21 N.Y.S. 952


(Common Pleas of New York City and County, General Term.

February 6, 1893.)

1. Real-Estate, Agents—Employment—Commissions. On an issue as to whether plaintiff was the agent of defendants, in selling certain land for them, or only the subagent for T., who had been employed to. sell the land, T. testified that they were both brokers in the matter, and that there was an implied understanding that they would divide commissions. Plaintiff testified that T. agreed to pay him a commission to sell the land, and it further appeared that the bill which plaintiff presented to defendants was-for only one half the commissions. Held, that plaintiff was merely a subagent, of T., and that defendants were not liable to him for his commissions.

2. Same—Delegation of Authority. Authority given an agent “to take any steps necessary to sell” property does not empower him to employ another broker to make such sale.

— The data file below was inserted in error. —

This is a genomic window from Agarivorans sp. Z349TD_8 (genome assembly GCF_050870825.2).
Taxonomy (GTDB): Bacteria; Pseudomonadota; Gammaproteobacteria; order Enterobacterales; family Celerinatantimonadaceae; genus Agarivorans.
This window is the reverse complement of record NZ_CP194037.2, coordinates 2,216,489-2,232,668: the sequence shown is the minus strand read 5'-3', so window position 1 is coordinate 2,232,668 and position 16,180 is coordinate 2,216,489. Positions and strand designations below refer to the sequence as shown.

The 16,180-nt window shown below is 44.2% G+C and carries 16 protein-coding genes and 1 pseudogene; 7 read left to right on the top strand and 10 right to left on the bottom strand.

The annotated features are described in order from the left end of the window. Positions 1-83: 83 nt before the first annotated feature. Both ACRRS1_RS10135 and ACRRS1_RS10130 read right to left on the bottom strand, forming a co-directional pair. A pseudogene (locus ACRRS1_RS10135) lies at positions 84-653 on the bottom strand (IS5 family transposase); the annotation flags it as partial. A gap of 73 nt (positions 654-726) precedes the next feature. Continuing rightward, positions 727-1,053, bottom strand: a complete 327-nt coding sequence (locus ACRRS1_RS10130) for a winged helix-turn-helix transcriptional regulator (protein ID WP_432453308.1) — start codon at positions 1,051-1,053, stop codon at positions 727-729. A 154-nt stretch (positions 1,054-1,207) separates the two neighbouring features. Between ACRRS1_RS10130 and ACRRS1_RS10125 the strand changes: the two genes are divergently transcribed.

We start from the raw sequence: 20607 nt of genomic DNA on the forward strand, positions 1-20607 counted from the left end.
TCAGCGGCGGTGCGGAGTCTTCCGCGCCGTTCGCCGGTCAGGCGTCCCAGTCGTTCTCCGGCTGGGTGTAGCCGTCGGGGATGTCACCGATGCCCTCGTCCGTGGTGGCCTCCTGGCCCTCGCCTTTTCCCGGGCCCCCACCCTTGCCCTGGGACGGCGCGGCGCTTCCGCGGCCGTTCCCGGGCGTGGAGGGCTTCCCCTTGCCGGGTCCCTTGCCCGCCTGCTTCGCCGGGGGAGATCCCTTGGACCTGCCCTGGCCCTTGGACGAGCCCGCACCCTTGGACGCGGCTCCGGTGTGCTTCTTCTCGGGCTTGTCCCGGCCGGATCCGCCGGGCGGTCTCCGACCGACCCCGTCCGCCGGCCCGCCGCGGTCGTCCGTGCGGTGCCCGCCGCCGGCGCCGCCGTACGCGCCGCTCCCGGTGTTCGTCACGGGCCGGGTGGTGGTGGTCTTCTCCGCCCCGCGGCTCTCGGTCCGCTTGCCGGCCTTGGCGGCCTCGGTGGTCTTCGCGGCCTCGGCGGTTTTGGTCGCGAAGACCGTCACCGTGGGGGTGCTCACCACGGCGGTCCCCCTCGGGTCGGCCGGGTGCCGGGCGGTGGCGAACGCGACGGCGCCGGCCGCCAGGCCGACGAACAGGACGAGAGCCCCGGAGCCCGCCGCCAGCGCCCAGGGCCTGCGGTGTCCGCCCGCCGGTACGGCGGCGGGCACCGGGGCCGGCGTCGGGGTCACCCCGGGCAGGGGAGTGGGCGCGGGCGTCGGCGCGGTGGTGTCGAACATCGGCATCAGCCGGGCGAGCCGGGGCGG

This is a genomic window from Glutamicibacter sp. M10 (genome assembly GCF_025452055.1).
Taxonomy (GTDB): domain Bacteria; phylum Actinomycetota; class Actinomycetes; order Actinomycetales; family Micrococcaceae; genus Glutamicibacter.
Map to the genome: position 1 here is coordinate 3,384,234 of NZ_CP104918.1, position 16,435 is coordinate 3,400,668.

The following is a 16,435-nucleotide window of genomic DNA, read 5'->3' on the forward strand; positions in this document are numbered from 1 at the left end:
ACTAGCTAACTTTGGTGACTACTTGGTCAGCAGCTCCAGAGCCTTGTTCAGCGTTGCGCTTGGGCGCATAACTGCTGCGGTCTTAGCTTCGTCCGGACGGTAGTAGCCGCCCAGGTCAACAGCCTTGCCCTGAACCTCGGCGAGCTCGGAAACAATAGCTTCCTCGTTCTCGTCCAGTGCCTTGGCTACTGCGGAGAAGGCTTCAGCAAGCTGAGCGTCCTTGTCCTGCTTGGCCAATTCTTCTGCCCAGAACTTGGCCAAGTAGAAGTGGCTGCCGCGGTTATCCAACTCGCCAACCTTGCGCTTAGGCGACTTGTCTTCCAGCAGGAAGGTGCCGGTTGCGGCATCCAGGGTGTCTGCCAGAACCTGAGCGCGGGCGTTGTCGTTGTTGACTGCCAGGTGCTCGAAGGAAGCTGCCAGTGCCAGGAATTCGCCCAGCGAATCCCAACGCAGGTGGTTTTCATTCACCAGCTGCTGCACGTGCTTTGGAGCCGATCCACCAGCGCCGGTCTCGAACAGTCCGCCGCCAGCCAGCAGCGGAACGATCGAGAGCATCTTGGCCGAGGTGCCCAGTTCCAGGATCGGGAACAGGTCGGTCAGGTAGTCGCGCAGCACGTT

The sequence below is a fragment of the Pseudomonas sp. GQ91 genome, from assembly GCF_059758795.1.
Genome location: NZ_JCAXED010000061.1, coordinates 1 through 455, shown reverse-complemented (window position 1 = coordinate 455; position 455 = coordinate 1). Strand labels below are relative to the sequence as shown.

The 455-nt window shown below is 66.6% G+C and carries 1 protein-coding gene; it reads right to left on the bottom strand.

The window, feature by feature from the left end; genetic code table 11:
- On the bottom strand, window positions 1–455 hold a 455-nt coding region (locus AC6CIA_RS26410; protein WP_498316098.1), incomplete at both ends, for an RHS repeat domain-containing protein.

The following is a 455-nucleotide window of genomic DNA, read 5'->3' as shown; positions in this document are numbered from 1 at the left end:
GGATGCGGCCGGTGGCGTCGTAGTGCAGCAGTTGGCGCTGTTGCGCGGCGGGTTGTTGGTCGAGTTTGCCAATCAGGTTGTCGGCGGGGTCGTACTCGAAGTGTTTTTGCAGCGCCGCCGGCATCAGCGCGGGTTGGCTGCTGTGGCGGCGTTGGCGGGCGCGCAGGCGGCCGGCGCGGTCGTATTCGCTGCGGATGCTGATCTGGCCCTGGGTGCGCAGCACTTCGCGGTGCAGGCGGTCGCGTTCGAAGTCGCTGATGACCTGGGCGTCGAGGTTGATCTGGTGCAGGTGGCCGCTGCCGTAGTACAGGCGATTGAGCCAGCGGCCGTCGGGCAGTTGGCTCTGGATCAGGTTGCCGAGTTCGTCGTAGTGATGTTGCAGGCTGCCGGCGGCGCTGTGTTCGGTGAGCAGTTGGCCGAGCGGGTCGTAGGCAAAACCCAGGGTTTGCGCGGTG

3. Same—Evidence. It appearing that plaintiff bad been employed without authority, the mere-fact that defendants afterwards ratified the sale does not estop them from, denying his authority to make the sale, and he must look to T. for his compensation.

4. Nonsuit—Scintilla of Evidence. A nonsuit should be granted where the finding is supported only by a scintilla of evidence.

Appeal from city court, general term.

Action by David H. Carroll against Charles Tucker and others to recover commissions for the sale of certain land for defendants. From a, judgment of the general term of the city court affirming a judgment entered on a verdict in favor of plaintiff, defendants appeal. Reversed.


Chas. P. & Wm. W. Buckley, (John Brooks Leavitt, of counsel,) for appellants.